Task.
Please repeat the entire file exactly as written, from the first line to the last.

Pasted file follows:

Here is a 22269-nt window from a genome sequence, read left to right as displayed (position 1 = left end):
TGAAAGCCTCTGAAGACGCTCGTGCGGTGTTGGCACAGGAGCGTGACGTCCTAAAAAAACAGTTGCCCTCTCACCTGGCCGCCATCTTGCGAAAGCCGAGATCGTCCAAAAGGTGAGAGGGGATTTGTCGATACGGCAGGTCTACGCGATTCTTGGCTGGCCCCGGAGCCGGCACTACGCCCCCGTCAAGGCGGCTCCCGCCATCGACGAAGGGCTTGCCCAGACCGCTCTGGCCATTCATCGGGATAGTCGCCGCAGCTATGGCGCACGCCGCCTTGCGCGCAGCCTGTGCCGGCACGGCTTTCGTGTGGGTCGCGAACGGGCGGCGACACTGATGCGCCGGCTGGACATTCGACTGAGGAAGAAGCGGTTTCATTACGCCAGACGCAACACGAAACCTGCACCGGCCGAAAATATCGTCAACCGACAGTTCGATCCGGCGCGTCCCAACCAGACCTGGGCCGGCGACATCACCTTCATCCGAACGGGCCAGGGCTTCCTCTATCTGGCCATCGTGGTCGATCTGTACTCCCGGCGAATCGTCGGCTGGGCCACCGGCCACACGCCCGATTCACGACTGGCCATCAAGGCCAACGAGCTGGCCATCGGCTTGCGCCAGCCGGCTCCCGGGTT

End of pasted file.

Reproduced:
Here is a 22269-nt window from a genome sequence, read left to right as displayed (position 1 = left end):
TGAAAGCCTCTGAAGACGCTCGTGCGGTGTTGGCACAGGAGCGTGACGTCCTAAAAAAACAGTTGCCCTCTCACCTGGCCGCCATCTTGCGAAAGCCGAGATCGTCCAAAAGGTGAGAGGGGATTTGTCGATACGGCAGGTCTACGCGATTCTTGGCTGGCCCCGGAGCCGGCACTACGCCCCCGTCAAGGCGGCTCCCGCCATCGACGAAGGGCTTGCCCAGACCGCTCTGGCCATTCATCGGGATAGTCGCCGCAGCTATGGCGCACGCCGCCTTGCGCGCAGCCTGTGCCGGCACGGCTTTCGTGTGGGTCGCGAACGGGCGGCGACACTGATGCGCCGGCTGGACATTCGACTGAGGAAGAAGCGGTTTCATTACGCCAGACGCAACACGAAACCTGCACCGGCCGAAAATATCGTCAACCGACAGTTCGATCCGGCGCGTCCCAACCAGACCTGGGCCGGCGACATCACCTTCATCCGAACGGGCCAGGGCTTCCTCTATCTGGCCATCGTGGTCGATCTGTACTCCCGGCGAATCGTCGGCTGGGCCACCGGCCACACGCCCGATTCACGACTGGCCATCAAGGCCAACGAGCTGGCCATCGGCTTGCGCCAGCCGGCTCCCGGGTT